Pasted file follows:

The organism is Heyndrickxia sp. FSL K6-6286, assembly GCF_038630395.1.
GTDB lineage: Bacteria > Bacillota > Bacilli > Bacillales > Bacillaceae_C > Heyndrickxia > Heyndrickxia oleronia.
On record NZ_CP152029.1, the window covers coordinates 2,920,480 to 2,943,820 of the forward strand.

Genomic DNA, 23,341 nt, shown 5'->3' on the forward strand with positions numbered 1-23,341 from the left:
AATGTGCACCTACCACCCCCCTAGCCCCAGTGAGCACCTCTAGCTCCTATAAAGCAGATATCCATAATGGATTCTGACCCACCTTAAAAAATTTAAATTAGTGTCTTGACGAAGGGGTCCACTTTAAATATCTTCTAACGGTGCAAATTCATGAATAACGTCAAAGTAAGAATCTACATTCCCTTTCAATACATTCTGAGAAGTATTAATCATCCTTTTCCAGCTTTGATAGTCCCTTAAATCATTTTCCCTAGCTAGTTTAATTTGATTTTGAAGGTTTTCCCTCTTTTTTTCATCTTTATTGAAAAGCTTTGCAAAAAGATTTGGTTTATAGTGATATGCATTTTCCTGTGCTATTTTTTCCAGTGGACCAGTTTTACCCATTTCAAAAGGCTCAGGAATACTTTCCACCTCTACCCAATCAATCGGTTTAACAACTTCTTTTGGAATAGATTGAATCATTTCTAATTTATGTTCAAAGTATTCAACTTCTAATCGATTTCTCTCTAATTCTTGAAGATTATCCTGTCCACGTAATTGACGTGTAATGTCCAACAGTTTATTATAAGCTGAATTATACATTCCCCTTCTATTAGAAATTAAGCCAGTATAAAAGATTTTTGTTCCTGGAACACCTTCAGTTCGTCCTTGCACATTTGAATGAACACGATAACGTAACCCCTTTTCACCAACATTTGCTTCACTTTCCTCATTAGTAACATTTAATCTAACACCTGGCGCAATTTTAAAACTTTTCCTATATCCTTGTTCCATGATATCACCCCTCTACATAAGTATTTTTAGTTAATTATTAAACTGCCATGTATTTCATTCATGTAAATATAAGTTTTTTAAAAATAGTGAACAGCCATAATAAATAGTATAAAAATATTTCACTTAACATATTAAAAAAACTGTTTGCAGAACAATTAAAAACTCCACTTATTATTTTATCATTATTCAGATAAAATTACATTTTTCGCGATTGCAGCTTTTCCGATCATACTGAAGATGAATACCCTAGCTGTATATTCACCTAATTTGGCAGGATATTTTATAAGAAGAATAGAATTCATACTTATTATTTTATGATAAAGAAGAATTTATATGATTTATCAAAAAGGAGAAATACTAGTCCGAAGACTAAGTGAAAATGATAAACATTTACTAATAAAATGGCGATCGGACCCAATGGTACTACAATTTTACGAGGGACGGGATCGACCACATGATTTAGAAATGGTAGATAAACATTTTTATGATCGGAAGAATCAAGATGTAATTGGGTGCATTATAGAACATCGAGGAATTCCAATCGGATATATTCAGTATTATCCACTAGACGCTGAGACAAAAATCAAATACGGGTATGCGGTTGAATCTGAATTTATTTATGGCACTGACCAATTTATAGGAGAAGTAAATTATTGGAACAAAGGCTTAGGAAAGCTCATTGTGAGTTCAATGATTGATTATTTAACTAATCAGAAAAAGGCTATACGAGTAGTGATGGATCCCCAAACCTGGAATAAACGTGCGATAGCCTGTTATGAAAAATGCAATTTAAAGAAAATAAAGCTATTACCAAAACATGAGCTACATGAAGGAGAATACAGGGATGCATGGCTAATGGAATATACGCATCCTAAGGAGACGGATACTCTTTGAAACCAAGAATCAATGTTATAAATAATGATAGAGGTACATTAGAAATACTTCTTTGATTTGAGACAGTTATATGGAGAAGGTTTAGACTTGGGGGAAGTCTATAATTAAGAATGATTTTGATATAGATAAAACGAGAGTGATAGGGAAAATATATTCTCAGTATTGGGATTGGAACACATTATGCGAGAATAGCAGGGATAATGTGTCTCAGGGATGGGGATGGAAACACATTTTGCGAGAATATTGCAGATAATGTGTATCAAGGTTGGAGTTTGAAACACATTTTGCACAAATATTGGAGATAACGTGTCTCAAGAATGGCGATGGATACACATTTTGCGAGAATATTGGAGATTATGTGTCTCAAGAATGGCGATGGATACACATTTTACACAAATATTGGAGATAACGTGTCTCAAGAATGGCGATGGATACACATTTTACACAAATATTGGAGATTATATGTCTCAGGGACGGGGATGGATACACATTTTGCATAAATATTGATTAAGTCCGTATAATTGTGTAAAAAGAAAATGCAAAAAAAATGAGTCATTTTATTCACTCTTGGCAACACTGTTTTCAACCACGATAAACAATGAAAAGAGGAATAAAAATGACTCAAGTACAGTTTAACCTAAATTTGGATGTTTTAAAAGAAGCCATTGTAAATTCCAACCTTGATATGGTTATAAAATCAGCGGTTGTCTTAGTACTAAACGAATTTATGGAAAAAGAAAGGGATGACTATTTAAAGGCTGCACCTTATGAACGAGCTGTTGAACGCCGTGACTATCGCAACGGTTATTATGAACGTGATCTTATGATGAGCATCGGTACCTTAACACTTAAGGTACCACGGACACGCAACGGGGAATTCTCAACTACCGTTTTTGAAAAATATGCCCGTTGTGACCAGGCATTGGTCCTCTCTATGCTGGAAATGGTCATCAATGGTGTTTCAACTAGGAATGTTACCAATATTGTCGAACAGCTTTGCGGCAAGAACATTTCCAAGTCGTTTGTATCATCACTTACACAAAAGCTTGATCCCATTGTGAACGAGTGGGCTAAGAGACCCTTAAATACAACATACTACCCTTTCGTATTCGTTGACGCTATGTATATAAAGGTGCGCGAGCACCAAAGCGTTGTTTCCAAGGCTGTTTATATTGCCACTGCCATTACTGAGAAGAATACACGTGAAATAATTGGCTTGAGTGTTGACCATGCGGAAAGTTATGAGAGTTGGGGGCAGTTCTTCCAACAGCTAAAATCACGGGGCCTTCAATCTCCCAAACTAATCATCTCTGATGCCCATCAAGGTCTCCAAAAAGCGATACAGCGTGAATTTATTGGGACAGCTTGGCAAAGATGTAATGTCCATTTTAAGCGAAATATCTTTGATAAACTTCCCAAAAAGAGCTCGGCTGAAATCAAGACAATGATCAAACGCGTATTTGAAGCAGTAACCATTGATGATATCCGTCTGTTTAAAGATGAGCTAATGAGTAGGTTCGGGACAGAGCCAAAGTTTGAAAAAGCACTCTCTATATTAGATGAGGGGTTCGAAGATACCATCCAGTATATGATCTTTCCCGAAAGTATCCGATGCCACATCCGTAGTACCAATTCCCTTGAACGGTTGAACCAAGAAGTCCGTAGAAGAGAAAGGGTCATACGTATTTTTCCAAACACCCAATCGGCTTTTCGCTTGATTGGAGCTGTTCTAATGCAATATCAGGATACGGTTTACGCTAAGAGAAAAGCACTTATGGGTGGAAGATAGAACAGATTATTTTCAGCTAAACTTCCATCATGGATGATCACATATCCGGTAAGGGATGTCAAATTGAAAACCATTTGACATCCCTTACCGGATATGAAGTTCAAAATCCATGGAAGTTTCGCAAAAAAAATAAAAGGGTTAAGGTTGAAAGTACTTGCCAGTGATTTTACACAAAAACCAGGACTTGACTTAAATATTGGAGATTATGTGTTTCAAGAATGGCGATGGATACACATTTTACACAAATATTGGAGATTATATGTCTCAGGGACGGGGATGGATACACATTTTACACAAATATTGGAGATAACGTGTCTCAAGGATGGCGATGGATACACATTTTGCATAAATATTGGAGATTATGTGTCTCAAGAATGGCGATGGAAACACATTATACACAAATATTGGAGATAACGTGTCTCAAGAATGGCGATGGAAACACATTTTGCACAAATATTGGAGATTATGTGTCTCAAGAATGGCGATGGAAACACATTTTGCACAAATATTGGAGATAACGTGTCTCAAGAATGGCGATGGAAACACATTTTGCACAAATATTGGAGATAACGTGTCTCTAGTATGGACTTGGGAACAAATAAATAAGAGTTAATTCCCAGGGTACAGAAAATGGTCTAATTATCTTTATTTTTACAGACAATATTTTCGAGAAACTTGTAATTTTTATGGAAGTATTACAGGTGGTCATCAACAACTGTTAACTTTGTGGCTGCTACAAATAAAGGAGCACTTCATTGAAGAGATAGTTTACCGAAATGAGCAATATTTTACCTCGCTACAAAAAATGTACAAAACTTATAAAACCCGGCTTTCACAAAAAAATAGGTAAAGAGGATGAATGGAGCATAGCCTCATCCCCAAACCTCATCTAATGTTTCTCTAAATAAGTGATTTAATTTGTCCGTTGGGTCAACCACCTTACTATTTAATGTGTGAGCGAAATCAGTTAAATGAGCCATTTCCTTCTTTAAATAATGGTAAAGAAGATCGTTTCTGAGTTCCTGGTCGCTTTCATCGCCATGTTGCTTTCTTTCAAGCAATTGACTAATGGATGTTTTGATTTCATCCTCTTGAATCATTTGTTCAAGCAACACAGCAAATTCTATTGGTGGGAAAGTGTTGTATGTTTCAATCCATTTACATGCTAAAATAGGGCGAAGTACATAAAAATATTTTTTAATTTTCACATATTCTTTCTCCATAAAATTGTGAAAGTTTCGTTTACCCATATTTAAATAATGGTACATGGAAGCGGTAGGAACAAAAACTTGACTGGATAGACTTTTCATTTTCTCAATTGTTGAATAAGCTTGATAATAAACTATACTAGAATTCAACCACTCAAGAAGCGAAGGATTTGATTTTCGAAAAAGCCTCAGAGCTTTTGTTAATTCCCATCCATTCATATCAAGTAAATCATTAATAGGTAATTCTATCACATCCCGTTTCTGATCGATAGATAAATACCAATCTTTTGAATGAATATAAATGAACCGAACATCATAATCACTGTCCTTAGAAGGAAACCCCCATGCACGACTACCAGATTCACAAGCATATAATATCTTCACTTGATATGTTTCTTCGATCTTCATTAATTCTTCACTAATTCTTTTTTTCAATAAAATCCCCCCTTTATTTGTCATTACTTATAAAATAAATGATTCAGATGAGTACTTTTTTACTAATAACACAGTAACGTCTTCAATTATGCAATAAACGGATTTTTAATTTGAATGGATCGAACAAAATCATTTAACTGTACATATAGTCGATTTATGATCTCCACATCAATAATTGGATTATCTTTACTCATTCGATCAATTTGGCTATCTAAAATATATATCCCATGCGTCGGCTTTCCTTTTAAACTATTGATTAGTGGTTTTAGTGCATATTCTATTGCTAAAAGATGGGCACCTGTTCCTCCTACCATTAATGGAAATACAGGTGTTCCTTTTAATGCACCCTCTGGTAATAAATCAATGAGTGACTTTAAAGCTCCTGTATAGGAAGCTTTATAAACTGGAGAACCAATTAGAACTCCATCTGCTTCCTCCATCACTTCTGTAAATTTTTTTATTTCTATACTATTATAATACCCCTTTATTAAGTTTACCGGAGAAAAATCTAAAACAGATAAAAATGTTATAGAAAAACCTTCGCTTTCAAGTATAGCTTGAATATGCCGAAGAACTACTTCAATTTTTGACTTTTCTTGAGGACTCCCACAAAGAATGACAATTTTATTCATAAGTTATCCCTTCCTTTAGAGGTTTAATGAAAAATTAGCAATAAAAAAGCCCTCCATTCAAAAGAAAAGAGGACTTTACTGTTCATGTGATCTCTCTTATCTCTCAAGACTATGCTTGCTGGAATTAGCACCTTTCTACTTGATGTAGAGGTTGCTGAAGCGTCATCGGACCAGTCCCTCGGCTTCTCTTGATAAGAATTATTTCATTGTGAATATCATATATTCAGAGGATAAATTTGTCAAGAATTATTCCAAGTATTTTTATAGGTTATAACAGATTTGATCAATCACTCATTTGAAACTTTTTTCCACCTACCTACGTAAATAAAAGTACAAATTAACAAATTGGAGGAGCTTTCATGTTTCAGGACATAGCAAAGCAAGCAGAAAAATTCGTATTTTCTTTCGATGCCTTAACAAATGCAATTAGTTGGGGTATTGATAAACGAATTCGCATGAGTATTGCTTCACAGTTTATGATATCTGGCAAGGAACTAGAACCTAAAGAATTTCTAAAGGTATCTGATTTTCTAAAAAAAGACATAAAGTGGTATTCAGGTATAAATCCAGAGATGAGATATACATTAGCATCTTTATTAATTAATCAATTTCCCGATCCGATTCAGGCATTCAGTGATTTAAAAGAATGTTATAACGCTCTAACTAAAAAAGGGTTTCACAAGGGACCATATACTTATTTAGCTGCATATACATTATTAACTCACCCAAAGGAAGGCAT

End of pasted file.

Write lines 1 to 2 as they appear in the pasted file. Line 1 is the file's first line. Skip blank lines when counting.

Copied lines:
The organism is Heyndrickxia sp. FSL K6-6286, assembly GCF_038630395.1.
GTDB lineage: Bacteria > Bacillota > Bacilli > Bacillales > Bacillaceae_C > Heyndrickxia > Heyndrickxia oleronia.